A generalisation cannot be made by simply studying individuals, when the purpose of modern psychology (having a scientific basic and thus relying on empirical evidence) desires to find laws and principles that apply to the general population. Ironically, the idiographic approach of humanism is also its strength. The reason for this is, because the focus is on the individual, and his/her potential, great strides can be made to rise above circumstances and towards directing one's own life. The fact that humanism has had a strong influence in education, industry, the clinical setting, and the positive stimulation of psychology, is evidence that, despite it not being 'fool-proof' still holds sway in current thinking (M�ller, 1995). The humanistic approach can be used to describe certain, but not all behaviour, as has been demonstrated above. Self-actualisation and self-concept are strong focuses in this area, which centre on the individual, self-perception and assessment, their positive traits, the person as a whole and their potentiality. Although humanism has limitations as a method, it can be used in current settings in a constructive manner by applying the principles set out in this essay. Reference List: Bernstein, D.A & Nash, P.W. (2002). Essentials of Psychology (2nd Ed.). Boston: Houghton Mifflin Company M�ller, A.T. (1995). Perspectives on personality. Durban: Butterworth Publishers (Pty) Ltd Santrock, J.W. (2003). Psychology (7th Ed.). Dallas: McGraw-Hill Companies, Inc. Sternberg, R.J. (1998). In search of the human mind (2nd Ed.). Forthworth: Harcourt Brace * Not her real name ?? ?? ?? ?? Essay on Humanist Perspective ...read more.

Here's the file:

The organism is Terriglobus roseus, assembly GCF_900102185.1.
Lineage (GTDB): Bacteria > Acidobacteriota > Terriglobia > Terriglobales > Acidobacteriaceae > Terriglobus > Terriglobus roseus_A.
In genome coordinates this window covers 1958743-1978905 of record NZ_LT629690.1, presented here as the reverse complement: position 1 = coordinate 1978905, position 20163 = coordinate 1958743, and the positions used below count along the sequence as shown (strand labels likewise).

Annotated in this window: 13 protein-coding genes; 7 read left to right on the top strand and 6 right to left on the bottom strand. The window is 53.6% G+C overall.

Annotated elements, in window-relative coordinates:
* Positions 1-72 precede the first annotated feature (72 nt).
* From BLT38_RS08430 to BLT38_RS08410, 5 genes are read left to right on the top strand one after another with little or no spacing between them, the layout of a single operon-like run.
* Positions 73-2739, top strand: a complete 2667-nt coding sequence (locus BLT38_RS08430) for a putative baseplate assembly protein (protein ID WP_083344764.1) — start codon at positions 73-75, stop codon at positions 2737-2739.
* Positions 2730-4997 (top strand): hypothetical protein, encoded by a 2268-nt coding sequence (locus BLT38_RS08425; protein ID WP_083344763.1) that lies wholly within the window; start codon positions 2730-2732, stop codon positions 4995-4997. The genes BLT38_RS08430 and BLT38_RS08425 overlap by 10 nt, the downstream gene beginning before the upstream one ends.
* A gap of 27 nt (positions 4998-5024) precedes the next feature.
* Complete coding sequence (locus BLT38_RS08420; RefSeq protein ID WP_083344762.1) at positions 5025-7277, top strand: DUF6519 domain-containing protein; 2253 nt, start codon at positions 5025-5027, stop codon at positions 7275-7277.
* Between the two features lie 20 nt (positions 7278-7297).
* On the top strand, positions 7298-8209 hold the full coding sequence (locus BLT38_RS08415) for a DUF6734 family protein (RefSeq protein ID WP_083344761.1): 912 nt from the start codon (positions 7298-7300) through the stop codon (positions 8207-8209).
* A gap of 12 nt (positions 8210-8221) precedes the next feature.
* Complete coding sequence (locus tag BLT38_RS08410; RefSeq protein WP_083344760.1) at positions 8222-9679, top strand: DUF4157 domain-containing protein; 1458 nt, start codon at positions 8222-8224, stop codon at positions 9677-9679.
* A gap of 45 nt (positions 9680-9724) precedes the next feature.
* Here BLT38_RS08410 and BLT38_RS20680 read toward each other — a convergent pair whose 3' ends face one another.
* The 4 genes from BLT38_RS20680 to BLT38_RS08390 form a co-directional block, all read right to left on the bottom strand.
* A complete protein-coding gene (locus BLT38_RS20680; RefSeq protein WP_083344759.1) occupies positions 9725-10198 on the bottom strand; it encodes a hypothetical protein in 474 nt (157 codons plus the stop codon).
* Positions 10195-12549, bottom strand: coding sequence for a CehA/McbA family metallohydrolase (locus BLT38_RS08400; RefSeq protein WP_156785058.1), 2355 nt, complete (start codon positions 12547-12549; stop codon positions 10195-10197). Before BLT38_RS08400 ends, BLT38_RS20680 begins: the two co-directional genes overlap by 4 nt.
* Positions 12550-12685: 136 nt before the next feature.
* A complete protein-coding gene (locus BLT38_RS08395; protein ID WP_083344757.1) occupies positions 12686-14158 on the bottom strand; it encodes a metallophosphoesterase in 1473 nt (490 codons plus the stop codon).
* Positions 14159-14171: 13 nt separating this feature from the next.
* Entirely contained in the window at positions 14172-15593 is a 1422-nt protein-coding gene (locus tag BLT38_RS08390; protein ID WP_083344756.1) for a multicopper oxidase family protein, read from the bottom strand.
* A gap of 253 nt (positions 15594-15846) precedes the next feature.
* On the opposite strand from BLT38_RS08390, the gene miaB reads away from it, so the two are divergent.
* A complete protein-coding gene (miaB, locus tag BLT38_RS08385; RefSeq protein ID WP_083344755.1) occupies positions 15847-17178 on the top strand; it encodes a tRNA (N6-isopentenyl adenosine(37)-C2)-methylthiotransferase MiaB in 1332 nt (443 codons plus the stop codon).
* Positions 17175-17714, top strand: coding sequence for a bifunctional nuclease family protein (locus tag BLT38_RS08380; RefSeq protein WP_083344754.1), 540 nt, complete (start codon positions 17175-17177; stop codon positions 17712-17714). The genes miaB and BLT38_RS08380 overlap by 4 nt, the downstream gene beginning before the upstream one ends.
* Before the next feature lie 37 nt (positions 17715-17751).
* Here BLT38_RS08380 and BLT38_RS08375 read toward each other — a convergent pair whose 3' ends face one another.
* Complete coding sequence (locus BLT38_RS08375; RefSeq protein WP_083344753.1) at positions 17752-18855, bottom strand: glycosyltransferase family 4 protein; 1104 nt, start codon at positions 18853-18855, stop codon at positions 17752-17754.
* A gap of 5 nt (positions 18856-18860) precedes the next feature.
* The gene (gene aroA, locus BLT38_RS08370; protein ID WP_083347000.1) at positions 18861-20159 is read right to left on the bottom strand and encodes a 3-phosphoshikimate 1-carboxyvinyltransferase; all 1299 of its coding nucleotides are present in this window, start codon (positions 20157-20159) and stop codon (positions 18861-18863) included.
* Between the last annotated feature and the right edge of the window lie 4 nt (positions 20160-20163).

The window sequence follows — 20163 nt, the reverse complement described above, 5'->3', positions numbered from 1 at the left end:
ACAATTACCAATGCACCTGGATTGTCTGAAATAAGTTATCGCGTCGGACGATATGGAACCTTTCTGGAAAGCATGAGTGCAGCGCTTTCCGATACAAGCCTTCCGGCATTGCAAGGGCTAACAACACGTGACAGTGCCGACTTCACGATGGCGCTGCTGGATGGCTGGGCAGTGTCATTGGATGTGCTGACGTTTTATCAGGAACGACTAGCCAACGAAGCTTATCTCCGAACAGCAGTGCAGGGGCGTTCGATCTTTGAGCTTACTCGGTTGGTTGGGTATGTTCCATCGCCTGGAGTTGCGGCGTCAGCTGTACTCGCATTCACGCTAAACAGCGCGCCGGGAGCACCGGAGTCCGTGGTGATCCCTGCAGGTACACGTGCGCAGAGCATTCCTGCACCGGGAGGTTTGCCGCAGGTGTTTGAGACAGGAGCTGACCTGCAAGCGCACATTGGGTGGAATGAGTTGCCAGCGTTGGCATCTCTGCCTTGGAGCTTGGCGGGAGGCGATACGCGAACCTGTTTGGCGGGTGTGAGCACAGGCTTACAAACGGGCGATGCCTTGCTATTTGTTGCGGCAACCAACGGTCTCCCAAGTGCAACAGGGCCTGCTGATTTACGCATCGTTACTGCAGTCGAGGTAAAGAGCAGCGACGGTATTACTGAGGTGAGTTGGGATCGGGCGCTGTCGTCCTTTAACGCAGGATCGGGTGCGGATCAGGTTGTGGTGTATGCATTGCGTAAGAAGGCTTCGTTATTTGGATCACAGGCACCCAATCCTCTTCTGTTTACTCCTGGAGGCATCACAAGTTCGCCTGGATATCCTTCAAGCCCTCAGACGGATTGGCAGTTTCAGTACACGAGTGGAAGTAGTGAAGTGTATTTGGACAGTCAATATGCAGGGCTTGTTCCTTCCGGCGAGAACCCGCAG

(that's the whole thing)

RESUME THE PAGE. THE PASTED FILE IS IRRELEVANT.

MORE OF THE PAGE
The above preview is unformatted text